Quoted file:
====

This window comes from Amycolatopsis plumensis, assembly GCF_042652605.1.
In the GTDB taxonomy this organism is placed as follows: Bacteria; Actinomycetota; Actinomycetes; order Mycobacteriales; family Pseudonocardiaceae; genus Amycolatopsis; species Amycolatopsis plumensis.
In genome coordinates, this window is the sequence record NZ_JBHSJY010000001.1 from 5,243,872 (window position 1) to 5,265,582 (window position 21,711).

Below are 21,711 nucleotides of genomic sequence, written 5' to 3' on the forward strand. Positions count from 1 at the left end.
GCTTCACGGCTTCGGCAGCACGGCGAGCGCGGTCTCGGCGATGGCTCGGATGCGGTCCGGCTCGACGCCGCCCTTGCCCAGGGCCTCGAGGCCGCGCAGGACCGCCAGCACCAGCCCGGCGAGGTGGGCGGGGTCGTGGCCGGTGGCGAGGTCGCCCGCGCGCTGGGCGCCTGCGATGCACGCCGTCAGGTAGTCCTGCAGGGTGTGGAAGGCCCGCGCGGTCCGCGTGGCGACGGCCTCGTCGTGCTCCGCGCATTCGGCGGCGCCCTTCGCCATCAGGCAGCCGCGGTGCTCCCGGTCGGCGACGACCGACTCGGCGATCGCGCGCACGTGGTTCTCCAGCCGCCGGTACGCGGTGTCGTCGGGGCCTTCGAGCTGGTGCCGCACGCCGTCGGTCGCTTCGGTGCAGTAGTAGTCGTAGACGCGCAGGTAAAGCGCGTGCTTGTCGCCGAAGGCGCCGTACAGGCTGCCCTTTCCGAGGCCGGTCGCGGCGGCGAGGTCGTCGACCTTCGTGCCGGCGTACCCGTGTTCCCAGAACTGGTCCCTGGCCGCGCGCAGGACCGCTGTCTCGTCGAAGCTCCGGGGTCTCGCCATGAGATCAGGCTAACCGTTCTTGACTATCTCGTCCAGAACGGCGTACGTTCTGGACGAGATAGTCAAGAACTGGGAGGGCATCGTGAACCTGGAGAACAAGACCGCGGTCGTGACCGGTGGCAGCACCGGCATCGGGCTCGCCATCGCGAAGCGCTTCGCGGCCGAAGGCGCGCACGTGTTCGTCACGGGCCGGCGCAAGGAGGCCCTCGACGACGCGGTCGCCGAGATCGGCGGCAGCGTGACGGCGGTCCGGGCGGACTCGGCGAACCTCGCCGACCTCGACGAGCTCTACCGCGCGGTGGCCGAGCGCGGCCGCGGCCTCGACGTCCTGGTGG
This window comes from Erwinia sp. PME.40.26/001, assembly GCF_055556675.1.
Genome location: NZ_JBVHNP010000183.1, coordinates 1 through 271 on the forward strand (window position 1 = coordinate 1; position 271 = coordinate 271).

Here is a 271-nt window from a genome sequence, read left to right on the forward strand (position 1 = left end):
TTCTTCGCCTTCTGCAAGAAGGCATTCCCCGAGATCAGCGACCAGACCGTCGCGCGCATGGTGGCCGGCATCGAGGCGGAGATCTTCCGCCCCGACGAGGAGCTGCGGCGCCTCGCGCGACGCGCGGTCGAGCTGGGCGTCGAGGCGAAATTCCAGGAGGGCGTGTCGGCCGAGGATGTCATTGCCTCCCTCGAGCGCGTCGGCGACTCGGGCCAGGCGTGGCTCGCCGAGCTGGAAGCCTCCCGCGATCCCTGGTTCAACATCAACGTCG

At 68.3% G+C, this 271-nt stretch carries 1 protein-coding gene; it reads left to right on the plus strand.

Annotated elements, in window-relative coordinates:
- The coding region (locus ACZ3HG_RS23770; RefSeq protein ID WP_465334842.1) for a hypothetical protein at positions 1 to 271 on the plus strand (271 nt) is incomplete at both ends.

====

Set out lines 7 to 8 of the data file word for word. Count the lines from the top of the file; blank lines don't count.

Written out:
Genome location: NZ_JBVHNP010000183.1, coordinates 1 through 271 on the forward strand (window position 1 = coordinate 1; position 271 = coordinate 271).

Here is a 271-nt window from a genome sequence, read left to right on the forward strand (position 1 = left end):